Farmer wrecked his knee in his first game for Geelong at the beginning of the 1962 season and did not play again until 1963 — a year he helped Geelong win a flag, and paved the way for generations of Indigenous footballers.
Prior to Farmer’s move to Geelong, only about a dozen known Aboriginal men played in the first 60-odd years of the VFL, and only some of them — such as Doug Nichols and Norm McDonald — are well known.
“He was absolutely a trailblazer for what has become one of the hallmarks of Aussie Rules as we know it today, which is the role of Indigenous players, playing the game,” said Hawke.
Without Polly Farmer, it is debatable whether other great Aboriginal West Australian footballers like Syd Jackson, Barry Cable and the Krakouer brothers would have made the move across the Nullarbor, nor the hundreds who have since come from all over the country to light up AFL fields.
“He established that it was possible, and opened the eyes of other kids to that possibility,” said Hawke.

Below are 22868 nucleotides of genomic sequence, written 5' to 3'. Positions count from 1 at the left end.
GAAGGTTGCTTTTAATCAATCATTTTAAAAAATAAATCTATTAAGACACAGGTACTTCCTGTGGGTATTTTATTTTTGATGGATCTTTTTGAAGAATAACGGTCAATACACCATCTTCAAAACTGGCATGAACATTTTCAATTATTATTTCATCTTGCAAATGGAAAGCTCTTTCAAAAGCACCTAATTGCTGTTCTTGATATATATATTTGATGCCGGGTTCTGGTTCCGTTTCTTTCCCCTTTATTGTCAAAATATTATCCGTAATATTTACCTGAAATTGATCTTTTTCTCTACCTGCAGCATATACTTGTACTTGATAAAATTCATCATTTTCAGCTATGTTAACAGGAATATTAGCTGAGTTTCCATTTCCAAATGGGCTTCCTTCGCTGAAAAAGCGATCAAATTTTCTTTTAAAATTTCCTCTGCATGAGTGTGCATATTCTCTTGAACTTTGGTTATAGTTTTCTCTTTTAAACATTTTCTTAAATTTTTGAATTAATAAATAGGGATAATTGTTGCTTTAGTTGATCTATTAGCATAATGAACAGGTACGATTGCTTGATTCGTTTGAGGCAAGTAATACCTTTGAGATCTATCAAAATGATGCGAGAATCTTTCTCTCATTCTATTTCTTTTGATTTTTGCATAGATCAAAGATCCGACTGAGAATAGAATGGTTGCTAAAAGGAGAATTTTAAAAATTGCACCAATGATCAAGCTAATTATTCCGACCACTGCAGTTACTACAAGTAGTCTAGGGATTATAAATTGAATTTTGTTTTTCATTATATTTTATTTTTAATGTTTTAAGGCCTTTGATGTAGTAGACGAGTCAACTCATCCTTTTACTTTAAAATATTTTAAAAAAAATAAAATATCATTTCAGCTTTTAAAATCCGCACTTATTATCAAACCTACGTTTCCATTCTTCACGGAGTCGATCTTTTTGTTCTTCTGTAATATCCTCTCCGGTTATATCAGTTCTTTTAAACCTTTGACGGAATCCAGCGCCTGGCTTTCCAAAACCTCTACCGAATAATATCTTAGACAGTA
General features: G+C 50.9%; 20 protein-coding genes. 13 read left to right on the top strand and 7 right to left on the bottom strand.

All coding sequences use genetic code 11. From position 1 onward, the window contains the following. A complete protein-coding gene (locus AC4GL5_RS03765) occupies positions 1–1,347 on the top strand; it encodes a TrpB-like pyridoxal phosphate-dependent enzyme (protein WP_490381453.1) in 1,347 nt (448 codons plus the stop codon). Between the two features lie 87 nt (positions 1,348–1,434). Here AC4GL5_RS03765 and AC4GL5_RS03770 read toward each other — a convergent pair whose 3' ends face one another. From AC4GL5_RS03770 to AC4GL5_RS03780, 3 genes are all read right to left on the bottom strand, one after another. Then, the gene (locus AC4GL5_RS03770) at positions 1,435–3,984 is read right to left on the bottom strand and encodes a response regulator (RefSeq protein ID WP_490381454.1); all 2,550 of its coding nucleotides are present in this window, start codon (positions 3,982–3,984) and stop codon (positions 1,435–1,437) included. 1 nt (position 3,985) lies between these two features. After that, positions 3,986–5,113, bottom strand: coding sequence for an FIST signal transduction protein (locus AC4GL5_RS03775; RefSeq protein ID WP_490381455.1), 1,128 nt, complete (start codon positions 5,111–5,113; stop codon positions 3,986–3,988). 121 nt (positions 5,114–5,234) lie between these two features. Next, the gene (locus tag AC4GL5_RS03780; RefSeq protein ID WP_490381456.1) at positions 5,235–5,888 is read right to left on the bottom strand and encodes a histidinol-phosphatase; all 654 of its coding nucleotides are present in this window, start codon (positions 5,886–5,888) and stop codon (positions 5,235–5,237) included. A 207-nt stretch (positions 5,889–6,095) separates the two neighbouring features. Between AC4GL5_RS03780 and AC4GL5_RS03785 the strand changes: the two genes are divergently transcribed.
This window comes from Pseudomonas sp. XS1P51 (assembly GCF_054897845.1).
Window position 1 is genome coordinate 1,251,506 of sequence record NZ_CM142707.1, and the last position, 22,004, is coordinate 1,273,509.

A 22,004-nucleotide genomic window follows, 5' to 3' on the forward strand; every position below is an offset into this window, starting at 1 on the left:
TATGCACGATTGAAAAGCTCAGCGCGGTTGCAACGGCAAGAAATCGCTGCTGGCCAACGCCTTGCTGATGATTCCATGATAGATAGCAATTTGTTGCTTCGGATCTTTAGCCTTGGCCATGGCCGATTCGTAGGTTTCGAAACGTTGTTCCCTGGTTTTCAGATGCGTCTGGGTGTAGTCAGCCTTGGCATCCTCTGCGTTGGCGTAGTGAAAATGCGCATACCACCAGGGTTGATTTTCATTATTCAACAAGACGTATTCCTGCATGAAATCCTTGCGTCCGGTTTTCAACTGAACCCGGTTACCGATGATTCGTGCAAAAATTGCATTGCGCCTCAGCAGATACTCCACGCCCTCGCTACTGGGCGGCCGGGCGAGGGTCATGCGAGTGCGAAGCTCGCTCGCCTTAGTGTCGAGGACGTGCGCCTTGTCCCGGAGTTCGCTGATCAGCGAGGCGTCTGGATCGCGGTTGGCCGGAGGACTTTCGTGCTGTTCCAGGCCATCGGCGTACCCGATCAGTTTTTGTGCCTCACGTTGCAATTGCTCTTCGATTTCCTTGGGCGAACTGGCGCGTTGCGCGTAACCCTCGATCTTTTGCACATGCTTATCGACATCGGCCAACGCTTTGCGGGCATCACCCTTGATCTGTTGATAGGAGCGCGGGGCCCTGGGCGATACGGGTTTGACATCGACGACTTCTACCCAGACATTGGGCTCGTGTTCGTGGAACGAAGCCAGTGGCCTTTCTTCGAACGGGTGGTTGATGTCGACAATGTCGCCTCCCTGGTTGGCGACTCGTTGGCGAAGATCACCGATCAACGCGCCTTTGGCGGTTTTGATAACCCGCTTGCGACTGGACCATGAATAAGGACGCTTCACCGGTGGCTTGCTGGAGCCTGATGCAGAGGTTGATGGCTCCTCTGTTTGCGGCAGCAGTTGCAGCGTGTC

If Polly Farmer appeared somewhat ambivalent about his Aboriginality during his youth, Hawke said it was something he embraced once he retired from football.
“On his retirement he absolutely embraced that side of his life, as a prison visitor, as the proud captain of Indigenous Team of the Century,” he said.
With Hawke he also helped set up the Polly Farmer Foundation to mentor young Indigenous players.
“Its specific aim was to help Indigenous kids. It’s still going strong 25 years later and it’s helped literally thousands of Indigenous kids to achieve their aims and get through their schooling years,” Hawke said.
“He’s a proud Aboriginal man.”